|From:||"Larry H." <research-AT-subreption.com>|
|To:||Alan Cox <alan-AT-lxorguk.ukuu.org.uk>|
|Subject:||Re: [patch 0/5] Support for sanitization flag in low-level page allocator|
|Date:||Fri, 22 May 2009 11:03:51 -0700|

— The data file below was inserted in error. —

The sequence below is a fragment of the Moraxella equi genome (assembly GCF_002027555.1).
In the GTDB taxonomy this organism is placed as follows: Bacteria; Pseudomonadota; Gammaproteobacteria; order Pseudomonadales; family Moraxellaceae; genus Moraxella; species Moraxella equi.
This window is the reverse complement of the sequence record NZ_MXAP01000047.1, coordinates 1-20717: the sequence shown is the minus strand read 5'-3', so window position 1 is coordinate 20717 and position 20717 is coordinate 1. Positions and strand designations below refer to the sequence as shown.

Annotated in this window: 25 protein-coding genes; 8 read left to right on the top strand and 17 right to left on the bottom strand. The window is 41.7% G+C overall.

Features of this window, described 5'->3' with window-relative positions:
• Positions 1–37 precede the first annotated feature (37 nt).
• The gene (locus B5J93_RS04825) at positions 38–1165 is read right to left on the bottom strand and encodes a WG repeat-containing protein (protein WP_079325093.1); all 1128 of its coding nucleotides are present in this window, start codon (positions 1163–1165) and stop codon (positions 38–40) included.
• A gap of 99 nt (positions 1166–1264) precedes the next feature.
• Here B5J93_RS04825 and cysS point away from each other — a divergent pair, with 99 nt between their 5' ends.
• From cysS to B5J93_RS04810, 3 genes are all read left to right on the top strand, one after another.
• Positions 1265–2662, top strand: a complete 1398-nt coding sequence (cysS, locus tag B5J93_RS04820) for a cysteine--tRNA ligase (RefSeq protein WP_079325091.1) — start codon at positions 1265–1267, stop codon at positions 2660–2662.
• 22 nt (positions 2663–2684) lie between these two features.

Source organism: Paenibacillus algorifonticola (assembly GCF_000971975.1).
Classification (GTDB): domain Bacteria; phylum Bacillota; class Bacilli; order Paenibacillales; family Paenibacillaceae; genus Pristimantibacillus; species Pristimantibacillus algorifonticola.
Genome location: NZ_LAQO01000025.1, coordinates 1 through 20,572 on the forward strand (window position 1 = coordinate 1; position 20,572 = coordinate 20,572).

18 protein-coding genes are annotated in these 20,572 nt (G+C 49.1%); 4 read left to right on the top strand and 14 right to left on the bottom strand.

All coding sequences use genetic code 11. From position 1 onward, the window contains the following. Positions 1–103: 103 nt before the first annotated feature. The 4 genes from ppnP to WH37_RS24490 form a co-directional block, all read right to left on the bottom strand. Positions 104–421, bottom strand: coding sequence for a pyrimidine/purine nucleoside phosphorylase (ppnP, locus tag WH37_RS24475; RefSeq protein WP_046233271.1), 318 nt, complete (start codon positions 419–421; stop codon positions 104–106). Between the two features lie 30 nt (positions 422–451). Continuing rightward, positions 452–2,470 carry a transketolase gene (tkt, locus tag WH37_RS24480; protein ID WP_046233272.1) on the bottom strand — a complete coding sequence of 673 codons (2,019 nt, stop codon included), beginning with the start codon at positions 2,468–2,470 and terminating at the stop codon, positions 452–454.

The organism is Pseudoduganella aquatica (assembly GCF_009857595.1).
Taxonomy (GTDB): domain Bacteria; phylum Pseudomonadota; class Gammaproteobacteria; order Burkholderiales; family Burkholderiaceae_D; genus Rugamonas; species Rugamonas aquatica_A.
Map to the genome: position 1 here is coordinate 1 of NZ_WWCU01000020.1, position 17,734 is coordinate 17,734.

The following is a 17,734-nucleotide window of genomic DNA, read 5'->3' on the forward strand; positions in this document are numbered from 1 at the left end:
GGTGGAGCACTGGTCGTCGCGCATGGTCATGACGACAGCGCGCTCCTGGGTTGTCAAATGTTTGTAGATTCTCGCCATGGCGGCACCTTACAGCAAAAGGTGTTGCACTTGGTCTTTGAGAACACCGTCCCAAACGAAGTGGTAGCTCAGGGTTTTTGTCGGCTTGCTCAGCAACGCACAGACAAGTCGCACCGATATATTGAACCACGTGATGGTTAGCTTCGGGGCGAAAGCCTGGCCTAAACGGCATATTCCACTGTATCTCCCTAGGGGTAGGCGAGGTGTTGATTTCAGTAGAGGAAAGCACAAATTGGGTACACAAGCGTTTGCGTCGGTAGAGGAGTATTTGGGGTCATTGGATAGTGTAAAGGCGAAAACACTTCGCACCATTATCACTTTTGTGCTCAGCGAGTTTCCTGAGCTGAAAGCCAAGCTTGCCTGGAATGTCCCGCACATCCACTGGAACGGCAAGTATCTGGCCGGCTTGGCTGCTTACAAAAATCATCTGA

|Cc:||Ingo Molnar <mingo-AT-elte.hu>, Rik van Riel <riel-AT-redhat.com>, linux-kernel-AT-vger.kernel.org, Linus Torvalds <torvalds-AT-osdl.org>, linux-mm-AT-kvack.org, Ingo Molnar <mingo-AT-redhat.com>, pageexec-AT-freemail.hu|